Australia has the highest per-capita GHG emissions of any developed country with one third of its emissions coming from electricity generation. The region around Canberra is projected to get hotter in the years ahead, with more bushfires, heatwaves, droughts and storms. 60% of CO2 emissions generated in the ACT come from electricity. As a result, the ACT government has sent a target of 40% reduction of GHG emissions by 2020 (vs. 1990), the most ambitious of any regional government in Australia. The relatively small size of Canberra, limits the amount of land available for developing wind and solar infrastructure. The city is working hard to accommodate this challenge alongside community sensitivities about the development of wind or solar farms.
By June 2016, 233MW of new renewable energy generating capacity had begun or completed construction with a further 207MW to commence construction soon. To date, renewable energy share of the electricity supply has increased from 12% (2010/11) to 21% (2015/16) and is on target to reach 100% by 2019/20. This has helped reduce total emissions from 4,460 kilotonnes CO2e in 2010/11 to 3,934 kilotonnes CO2e in 2014/15.
The reverse auction programme has resulted in over US$310 million of local economic benefit including:
• Two new wind companies have been founded in Canberra;
• A third wind company has established its global operations centre in the ACT;
• A national renewable energy trades training course has been established at an ACT technical college along with a new university wind energy course.
• A local Asia-Pacific micro-grid export business has been established
• A local renewables business precinct has been opened.
Renewable energy jobs in the ACT have increased by more than 400% in the past five years. Local community support for the project extends to a local co-ownership arrangement used for the Coonooer Bridge wind farm, in Victoria, and strong engagement with local Aboriginal groups undertaken at the Hornsdale wind farm, in South Australia.
By making renewable energy support prices as low as the market will allow, the reverse auction process has delivered renewable energy supply at the lowest possible cost. The average wind feed-in tariff awarded by the auction process has been $US63.24 per megawatt-hour including the lowest publically known wind feed-in tariff price in Australia of $US56.62 per megawatt-hour. The programme is based on the most ambitious incremental renewable energy target in Australia: increasing local renewable energy supply from 12% in 2010/11 to 100% by 2019/20.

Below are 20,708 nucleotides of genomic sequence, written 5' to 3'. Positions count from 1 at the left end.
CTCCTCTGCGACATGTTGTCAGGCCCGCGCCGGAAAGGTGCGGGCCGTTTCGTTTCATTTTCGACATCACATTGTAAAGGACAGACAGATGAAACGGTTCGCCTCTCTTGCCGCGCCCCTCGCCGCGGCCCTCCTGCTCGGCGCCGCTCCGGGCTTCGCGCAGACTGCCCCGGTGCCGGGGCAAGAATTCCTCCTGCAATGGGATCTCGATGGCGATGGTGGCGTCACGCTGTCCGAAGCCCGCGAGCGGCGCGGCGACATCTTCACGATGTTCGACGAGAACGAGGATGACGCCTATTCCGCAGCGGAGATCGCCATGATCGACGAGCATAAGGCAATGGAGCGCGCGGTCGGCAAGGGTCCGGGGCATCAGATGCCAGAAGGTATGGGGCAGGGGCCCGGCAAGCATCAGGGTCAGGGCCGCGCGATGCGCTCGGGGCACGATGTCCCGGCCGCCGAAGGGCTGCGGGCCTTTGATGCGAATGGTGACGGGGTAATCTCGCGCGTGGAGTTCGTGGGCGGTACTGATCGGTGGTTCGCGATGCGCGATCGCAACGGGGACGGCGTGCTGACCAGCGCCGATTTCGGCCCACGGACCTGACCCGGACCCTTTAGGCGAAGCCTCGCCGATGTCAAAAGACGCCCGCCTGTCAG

The project is expected to reduce the levels of air pollution resulting in public health benefits, specifically for the young and elderly. The auctions will show benefits for local businesses, stimulate research partnerships and develop the ATC as a tertiary education and trade skills hub.
The 233MW of new renewable energy capacity will result in 1,112,000 tonnes CO2e of emission reduction by 2020. The 440MW of solar and wind feed-in tariff entitlements auctioned to date will result in the generation of 1,602,000 megawatt-hours of clean and sustainable large-scale renewable electricity by 2020. This output will result in an emission reduction of 1,998,000 tonnes CO2e in 2020 (around -28% reduction from 1990). The balance will be provided by upcoming auctions, in order to reduce emissions to 40% by 2020. In the longer term, diversification of energy sources will reduce the vulnerability of Canberra’s energy supply.